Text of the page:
Guiding a medical needle through the body to do biopsies and other treatment is not an easy task. Straight needles work when the path is a straight shot, but often the target is hidden behind bones or vulnerable tissue.

In recent years scientists have developed medical needles with beveled tips and algorithms to direct the needles, but the procedure is still risky. Now a team from the Technion and the University of North Carolina have developed a new algorithm that hopes to make the task safer and more precise.

Dr. Oren Salzman

The algorithm computes the optimal trajectory that will lead the needle to the target while avoiding damage to various anatomical obstacles. Unlike existing algorithms, the new calculation provides a “completeness” guarantee that the needle can indeed reach the specified target safely or informs the surgeon that no safe plan exists. It also computes the plan faster and more successfully than rival motion planning algorithms.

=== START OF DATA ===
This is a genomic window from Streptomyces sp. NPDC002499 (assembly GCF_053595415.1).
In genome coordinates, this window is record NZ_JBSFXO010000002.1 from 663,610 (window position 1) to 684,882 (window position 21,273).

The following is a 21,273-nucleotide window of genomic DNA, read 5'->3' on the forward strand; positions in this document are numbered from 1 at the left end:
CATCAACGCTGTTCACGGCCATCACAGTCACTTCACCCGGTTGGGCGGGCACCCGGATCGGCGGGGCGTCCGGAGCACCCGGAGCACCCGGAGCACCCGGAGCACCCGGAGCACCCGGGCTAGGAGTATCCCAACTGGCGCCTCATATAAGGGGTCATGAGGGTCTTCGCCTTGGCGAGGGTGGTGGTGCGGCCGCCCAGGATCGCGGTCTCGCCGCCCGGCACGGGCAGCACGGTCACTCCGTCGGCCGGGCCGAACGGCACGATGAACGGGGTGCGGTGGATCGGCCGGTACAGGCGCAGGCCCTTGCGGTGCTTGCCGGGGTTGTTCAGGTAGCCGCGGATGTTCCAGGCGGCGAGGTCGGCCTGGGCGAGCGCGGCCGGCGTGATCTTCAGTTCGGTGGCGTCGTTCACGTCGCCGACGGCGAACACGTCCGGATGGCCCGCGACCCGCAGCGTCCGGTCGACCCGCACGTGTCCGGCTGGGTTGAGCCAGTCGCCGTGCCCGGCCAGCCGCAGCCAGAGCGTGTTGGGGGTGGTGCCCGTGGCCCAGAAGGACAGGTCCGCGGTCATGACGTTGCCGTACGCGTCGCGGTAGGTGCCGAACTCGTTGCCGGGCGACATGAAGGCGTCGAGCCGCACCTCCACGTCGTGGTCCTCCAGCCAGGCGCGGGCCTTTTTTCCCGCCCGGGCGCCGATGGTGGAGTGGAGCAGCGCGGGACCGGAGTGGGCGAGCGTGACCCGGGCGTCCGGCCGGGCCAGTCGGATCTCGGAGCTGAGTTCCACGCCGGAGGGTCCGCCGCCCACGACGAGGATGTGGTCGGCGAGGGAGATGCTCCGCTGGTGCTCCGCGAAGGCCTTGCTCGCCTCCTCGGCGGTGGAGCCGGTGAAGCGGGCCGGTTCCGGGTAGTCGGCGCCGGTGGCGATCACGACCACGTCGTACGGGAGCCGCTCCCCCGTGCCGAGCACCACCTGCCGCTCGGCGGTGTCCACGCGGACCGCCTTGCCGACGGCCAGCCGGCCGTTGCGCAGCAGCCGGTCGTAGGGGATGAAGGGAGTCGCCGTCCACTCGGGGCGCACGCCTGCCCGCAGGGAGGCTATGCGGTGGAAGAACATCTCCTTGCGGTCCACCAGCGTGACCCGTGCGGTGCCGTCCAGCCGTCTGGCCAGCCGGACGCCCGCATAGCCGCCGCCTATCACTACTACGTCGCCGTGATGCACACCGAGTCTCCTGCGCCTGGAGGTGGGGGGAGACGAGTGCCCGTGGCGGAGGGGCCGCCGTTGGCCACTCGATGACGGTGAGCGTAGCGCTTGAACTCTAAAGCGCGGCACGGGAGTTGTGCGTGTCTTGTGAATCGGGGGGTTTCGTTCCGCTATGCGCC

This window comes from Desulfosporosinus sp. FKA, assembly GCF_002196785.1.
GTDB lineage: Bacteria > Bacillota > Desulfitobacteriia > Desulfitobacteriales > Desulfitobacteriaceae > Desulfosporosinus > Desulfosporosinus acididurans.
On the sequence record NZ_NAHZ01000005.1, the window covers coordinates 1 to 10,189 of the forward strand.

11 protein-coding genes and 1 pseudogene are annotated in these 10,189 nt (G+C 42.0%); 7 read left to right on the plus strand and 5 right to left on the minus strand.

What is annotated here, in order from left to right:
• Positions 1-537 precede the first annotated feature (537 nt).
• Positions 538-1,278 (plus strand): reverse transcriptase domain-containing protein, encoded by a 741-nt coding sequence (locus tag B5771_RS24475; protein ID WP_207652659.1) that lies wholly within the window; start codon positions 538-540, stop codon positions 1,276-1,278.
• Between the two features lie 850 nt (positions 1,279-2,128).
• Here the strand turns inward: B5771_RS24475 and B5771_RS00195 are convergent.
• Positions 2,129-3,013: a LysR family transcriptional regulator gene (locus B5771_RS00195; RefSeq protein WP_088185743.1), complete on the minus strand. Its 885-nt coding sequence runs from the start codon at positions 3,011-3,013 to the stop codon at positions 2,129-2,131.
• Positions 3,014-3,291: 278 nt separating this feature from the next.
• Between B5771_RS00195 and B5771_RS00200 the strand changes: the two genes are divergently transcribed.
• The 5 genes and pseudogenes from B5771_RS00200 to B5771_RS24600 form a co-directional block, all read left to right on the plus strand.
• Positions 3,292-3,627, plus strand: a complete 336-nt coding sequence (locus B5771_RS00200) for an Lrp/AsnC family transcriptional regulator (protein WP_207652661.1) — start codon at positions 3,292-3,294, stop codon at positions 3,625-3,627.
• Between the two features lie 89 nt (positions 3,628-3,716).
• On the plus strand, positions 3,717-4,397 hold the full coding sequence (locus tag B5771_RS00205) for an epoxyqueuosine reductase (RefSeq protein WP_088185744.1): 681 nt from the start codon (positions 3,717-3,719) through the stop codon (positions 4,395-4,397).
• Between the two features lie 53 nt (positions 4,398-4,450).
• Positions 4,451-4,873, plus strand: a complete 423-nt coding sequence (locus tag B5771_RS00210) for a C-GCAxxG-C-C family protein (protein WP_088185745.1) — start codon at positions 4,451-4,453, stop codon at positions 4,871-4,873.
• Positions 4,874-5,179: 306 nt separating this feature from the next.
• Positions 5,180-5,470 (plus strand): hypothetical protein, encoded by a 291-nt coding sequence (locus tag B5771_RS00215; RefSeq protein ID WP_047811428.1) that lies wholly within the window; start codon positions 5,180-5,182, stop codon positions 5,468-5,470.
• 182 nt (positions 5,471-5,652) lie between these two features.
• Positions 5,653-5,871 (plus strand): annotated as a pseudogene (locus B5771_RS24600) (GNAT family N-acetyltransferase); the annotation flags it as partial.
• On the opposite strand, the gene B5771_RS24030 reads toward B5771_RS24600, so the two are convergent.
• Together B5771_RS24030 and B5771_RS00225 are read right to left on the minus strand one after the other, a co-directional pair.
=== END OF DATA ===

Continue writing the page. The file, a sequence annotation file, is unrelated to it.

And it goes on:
The research, presented virtually at the 2021 Robotics: Science and Systems Conference by Assistant Professor Oren Salzman, head of the Computational Robotics Lab in the Technion’s Henry and Marilyn Taub Faculty of Computer Science and Professors Ron Alterovitz and Mengyu Fu of UNC, is expected to lead to additional applications based on automated steerable needles.

Three views of the lung environment. The needle steers to targets (green) while avoiding anatomical obstacles including large blood vessels (red), bronchial tubes (brown), and the lung boundary (gray)